KNOX COUNTY, Ind. (WTHI) – The Vectren Corporation, which owns a coal mine operated by Black Panther Mining Corporation, touted the quick actions exhibited by miners Tuesday, in an effort that officials say likely saved a man’s life.
Coal miners on Monday cut a man free from a piece of machinery, officials stated, after he became trapped while crews attempted to move a conveyor belt.
The staffer, who Vectren officials would not identify, was airlifted to an Indianapolis hospital following the accident. A spokesperson said the staffer sustained injuries to the chest and sternum early Monday morning during a routine procedure where miners move a conveyor belt; the belt itself had been switched off and was not operating at the time of the incident.
In what could be a very dangerous situation, coal mine experts explained to News 10 that miners are trained for all types of dangerous scenarios, including underground injury.
Greg Gibson, director of Vincennes University’s Miner Training Program, said coal mines typically will train staffers from their hire date, through their career.
Experts stated, analyzing an injury underground requires reactive thinking.
“The most critical factor is to get there as quick as they can and get the situation assessed and obviously the care taken care of,” said Gibson. In many cases, Gibson noted, underground miners can be between 500 to 1,000 feet away from the mine’s entry point.
However, because of the underground limitations, all miners receive training that allows them to assess an injury well before the injured makes it to the surface.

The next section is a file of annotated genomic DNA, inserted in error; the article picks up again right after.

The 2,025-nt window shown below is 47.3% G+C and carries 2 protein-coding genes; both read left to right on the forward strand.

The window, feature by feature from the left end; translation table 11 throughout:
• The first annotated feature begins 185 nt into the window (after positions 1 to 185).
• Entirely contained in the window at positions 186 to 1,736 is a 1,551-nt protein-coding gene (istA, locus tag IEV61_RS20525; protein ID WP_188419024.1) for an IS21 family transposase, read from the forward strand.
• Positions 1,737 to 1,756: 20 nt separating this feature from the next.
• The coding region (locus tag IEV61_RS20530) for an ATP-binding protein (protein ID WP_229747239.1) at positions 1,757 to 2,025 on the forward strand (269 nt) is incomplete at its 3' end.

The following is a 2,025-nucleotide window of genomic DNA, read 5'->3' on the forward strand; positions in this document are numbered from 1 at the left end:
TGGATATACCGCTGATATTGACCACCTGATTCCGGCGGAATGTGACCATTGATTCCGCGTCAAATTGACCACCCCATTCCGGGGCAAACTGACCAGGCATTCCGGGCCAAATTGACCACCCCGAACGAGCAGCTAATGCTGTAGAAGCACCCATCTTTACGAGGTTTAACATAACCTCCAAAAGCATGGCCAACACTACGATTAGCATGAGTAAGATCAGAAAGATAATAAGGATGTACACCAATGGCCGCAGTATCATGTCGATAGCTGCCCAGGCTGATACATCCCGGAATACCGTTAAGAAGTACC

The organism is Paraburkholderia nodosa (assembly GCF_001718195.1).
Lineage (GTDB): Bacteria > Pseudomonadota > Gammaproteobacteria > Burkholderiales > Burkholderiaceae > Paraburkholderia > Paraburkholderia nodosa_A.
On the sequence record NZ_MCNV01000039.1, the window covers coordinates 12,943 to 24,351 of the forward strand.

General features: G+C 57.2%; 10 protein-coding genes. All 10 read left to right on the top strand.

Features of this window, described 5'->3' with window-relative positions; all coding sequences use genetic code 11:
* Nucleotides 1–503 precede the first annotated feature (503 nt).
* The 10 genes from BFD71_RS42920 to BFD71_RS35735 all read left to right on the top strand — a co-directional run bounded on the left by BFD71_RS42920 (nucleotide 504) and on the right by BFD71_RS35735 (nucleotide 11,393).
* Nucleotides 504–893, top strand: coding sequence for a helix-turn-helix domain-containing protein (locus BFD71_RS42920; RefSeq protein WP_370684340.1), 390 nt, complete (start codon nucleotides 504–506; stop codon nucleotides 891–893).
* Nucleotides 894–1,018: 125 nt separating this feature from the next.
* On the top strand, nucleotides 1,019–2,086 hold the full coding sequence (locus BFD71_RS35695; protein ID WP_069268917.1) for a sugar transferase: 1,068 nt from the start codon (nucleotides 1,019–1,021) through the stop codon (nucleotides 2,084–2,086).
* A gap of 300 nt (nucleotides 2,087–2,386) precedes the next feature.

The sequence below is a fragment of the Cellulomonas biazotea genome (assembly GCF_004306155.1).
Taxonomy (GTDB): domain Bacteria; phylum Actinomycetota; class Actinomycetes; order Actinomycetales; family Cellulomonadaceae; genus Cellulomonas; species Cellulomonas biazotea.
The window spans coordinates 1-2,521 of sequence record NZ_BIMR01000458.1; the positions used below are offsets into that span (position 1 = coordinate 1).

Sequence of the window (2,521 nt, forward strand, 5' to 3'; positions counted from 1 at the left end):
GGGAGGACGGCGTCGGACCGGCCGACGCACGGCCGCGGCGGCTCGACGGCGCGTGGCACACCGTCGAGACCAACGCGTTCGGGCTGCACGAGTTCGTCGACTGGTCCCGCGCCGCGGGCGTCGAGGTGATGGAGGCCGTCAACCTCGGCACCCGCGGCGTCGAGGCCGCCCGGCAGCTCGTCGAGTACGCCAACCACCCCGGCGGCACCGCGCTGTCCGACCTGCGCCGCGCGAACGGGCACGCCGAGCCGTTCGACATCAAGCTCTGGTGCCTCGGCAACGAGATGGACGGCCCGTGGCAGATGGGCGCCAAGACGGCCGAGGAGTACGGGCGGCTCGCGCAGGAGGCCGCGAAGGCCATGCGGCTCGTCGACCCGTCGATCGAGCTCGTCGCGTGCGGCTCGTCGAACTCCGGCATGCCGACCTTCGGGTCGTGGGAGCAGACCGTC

“These people known as the seal teams of the mines, they’re trained vigorously,’ said Gibson. “They watch each others back and obviously the best thing they can do is to work safe and come out alive.
The quick thinking action of the injured miner’s colleagues would also come into play.
Vectren Corporation’s Director of Corporate Communications, Chase Kelley, told News 10 miners addressed the situation in a matter of moments.
“They worked very aggressively as soon as they heard him, they worked to cut him free, and certainly probably helped lessen his damages or potentially saved his life,” said Kelley.
Gibson told News 10 Vincennes University as well as Mine Operators, train staffers continuously as the mining industry continues to evolve.
“In a dangerous environment to begin with, you have to have that kind of credentials, they know what to do, how to do it, when to do it and they’re really good at it,” said Gibson.